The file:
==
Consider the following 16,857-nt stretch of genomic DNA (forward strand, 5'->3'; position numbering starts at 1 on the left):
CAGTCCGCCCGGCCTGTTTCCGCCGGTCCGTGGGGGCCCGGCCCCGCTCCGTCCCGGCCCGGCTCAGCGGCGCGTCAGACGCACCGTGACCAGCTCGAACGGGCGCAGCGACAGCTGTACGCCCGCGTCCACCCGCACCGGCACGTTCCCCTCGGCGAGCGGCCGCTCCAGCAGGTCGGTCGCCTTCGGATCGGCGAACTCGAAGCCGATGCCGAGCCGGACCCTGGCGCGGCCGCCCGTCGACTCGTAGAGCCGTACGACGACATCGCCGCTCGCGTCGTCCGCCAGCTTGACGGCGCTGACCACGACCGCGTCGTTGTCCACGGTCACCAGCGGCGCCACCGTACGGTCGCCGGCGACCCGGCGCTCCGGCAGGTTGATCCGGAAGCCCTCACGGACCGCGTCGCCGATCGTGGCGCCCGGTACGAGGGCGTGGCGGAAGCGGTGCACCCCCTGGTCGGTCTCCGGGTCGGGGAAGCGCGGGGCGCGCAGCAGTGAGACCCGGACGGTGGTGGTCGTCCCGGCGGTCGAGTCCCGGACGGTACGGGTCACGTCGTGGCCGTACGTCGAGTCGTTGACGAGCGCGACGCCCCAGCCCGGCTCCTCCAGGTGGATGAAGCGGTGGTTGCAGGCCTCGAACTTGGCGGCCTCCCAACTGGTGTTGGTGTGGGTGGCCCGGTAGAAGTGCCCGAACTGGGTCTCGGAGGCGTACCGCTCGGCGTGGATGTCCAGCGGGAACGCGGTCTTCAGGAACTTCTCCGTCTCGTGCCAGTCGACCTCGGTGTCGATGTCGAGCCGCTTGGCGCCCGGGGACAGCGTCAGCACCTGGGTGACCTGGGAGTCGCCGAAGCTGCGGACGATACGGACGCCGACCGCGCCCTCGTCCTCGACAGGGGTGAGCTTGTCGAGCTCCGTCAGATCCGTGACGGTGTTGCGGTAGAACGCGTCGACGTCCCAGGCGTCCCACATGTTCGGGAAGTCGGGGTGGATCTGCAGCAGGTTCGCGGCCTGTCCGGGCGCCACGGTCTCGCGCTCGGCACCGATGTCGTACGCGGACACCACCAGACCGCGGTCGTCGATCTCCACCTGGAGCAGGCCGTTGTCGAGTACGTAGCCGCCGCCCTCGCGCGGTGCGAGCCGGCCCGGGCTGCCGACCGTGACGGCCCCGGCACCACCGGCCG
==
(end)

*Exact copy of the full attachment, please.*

Consider the following 16,857-nt stretch of genomic DNA (forward strand, 5'->3'; position numbering starts at 1 on the left):
CAGTCCGCCCGGCCTGTTTCCGCCGGTCCGTGGGGGCCCGGCCCCGCTCCGTCCCGGCCCGGCTCAGCGGCGCGTCAGACGCACCGTGACCAGCTCGAACGGGCGCAGCGACAGCTGTACGCCCGCGTCCACCCGCACCGGCACGTTCCCCTCGGCGAGCGGCCGCTCCAGCAGGTCGGTCGCCTTCGGATCGGCGAACTCGAAGCCGATGCCGAGCCGGACCCTGGCGCGGCCGCCCGTCGACTCGTAGAGCCGTACGACGACATCGCCGCTCGCGTCGTCCGCCAGCTTGACGGCGCTGACCACGACCGCGTCGTTGTCCACGGTCACCAGCGGCGCCACCGTACGGTCGCCGGCGACCCGGCGCTCCGGCAGGTTGATCCGGAAGCCCTCACGGACCGCGTCGCCGATCGTGGCGCCCGGTACGAGGGCGTGGCGGAAGCGGTGCACCCCCTGGTCGGTCTCCGGGTCGGGGAAGCGCGGGGCGCGCAGCAGTGAGACCCGGACGGTGGTGGTCGTCCCGGCGGTCGAGTCCCGGACGGTACGGGTCACGTCGTGGCCGTACGTCGAGTCGTTGACGAGCGCGACGCCCCAGCCCGGCTCCTCCAGGTGGATGAAGCGGTGGTTGCAGGCCTCGAACTTGGCGGCCTCCCAACTGGTGTTGGTGTGGGTGGCCCGGTAGAAGTGCCCGAACTGGGTCTCGGAGGCGTACCGCTCGGCGTGGATGTCCAGCGGGAACGCGGTCTTCAGGAACTTCTCCGTCTCGTGCCAGTCGACCTCGGTGTCGATGTCGAGCCGCTTGGCGCCCGGGGACAGCGTCAGCACCTGGGTGACCTGGGAGTCGCCGAAGCTGCGGACGATACGGACGCCGACCGCGCCCTCGTCCTCGACAGGGGTGAGCTTGTCGAGCTCCGTCAGATCCGTGACGGTGTTGCGGTAGAACGCGTCGACGTCCCAGGCGTCCCACATGTTCGGGAAGTCGGGGTGGATCTGCAGCAGGTTCGCGGCCTGTCCGGGCGCCACGGTCTCGCGCTCGGCACCGATGTCGTACGCGGACACCACCAGACCGCGGTCGTCGATCTCCACCTGGAGCAGGCCGTTGTCGAGTACGTAGCCGCCGCCCTCGCGCGGTGCGAGCCGGCCCGGGCTGCCGACCGTGACGGCCCCGGCACCACCGGCCG